In some embodiments, 3D editor 120 may be configured to determine that the user has finished editing the 3D artwork, such as by receiving user input indicating that the user has finished manipulating the artwork, as illustrated by block 740. For example, in some embodiments, the user may explicitly exit a particular 3D editing mode or user interface. In response to determining that the user has finished modifying the 3D artwork, 3D editor 120 may render the 3D artwork as a multi-tiled image and at the resolution associated with the multi-layer image, as indicated by block 760.
Temporarily rendering 3D artwork at lower resolutions and as a single image tile, as described herein may be implemented on various types of computer systems. Referring again to
The 3D editor 120 described herein may be provided as a computer program product, or software, that may include a computer-readable storage medium having stored thereon instructions, which may be used to program a computer system (or other electronic devices) to implement temporarily rendering 3D artwork at low pixel resolutions and as a single image tile in tiled, raster environments, as described herein. A computer-readable storage medium includes any mechanism for storing information in a form (e.g., software, processing application) readable by a machine (e.g., a computer). The machine-readable storage medium may include, but is not limited to, magnetic storage medium (e.g., floppy diskette); optical storage medium (e.g., CD-ROM); magneto optical storage medium; read only memory (ROM); random access memory (RAM); erasable programmable memory (e.g., EPROM and EEPROM); flash memory; electrical, or other types of medium suitable for storing program instructions. In addition, program instructions may be communicated using optical, acoustical or other form of propagated signal (e.g., carrier waves, infrared signals, digital signals, or other types of signals or mediums.).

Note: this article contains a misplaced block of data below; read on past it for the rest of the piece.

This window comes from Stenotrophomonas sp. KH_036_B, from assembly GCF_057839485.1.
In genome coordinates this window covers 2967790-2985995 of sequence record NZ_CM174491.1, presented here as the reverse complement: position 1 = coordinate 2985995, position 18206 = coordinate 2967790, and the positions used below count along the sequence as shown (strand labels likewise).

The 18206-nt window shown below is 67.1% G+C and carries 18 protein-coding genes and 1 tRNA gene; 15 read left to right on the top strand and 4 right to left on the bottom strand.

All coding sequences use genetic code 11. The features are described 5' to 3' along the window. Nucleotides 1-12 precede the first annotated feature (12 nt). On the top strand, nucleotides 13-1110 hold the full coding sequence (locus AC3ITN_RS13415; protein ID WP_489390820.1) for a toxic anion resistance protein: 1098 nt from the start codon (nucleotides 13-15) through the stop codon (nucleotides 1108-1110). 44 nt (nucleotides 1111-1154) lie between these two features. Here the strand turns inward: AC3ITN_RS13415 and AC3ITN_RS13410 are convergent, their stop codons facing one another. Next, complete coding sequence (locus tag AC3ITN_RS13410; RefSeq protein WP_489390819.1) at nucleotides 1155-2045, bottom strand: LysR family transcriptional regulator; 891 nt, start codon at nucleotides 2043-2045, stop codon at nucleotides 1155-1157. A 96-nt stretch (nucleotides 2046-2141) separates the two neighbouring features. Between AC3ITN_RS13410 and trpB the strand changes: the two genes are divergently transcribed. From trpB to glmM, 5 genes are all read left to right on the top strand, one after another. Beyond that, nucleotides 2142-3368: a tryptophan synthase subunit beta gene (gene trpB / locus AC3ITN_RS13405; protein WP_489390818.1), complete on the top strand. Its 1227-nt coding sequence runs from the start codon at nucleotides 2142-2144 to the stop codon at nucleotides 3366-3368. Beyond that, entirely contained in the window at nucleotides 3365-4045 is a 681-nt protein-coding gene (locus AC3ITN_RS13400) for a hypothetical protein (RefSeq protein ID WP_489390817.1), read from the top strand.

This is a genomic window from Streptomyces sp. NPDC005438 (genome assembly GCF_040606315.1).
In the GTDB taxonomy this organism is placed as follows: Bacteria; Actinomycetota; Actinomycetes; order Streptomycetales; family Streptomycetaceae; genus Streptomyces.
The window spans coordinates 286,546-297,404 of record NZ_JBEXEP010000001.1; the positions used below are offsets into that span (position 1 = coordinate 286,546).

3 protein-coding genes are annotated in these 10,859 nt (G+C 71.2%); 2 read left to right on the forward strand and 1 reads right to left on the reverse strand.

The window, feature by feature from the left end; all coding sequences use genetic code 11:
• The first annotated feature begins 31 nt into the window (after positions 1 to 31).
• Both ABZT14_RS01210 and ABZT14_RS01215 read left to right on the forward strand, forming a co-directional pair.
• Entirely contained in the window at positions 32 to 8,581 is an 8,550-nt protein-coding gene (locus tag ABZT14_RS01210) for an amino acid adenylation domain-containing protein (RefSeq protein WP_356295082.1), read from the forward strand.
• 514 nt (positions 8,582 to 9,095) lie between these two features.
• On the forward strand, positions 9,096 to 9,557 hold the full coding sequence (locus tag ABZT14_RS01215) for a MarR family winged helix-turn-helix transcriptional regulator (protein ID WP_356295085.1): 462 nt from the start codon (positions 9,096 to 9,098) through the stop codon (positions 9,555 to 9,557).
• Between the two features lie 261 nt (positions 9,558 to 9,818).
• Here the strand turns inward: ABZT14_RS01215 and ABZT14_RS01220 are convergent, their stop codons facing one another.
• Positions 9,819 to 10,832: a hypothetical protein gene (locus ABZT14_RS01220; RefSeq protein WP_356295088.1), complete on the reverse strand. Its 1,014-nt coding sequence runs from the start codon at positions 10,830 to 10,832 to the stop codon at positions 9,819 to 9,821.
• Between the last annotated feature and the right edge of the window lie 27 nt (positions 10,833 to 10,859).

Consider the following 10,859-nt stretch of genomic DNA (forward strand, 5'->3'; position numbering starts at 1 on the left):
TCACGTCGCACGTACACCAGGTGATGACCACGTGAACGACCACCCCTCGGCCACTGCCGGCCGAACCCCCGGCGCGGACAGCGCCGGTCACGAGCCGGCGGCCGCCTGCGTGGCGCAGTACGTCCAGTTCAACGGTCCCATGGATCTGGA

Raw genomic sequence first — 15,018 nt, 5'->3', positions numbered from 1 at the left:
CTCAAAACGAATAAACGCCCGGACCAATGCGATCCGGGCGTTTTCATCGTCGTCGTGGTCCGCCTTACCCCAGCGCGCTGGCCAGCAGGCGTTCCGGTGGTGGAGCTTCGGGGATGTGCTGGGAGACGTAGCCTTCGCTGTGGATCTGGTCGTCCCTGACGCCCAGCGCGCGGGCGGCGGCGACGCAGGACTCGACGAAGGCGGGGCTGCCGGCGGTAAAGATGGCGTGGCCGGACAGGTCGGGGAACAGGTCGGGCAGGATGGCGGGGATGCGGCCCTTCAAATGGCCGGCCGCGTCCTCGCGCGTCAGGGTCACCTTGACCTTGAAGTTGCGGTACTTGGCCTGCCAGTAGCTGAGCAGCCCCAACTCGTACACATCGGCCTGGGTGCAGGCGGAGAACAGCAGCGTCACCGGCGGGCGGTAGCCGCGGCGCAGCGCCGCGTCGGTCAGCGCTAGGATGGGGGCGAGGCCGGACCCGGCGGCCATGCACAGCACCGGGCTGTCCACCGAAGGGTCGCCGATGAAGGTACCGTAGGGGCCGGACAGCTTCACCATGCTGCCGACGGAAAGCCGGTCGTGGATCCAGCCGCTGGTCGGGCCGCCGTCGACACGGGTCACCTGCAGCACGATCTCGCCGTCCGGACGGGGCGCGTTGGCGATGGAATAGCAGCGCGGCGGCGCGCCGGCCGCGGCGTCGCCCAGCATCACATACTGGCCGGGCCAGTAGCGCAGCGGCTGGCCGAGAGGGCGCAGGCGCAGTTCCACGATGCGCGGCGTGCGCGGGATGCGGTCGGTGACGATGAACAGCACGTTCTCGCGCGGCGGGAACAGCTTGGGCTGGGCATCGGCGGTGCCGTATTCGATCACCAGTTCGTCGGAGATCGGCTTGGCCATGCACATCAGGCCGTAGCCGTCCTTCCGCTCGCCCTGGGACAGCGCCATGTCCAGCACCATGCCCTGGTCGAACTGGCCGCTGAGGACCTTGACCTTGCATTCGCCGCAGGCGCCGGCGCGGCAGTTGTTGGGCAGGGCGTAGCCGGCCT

A computer system 1000 may include a processor unit (CPU) 1030 (possibly including multiple processors, a single threaded processor, a multi-threaded processor, a multi-core processor, or other type of processor). The computer system 1000 may also include one or more system memories 1010 (e.g., one or more of cache, SRAM DRAM, RDRAM, EDO RAM, DDR RAM, SDRAM, Rambus RAM, EEPROM, or other memory type), an interconnect 1040 (e.g., a system bus, LDT, PCI, ISA, or other bus type), and a network interface 1050 (e.g., an ATM interface, an Ethernet interface, a Frame Relay interface, or other interface). The memory medium 1010 may include other types of memory as well, or combinations thereof. Embodiments of the graphics application 100 and/or 3D editor 120 described herein may include fewer or additional components not illustrated in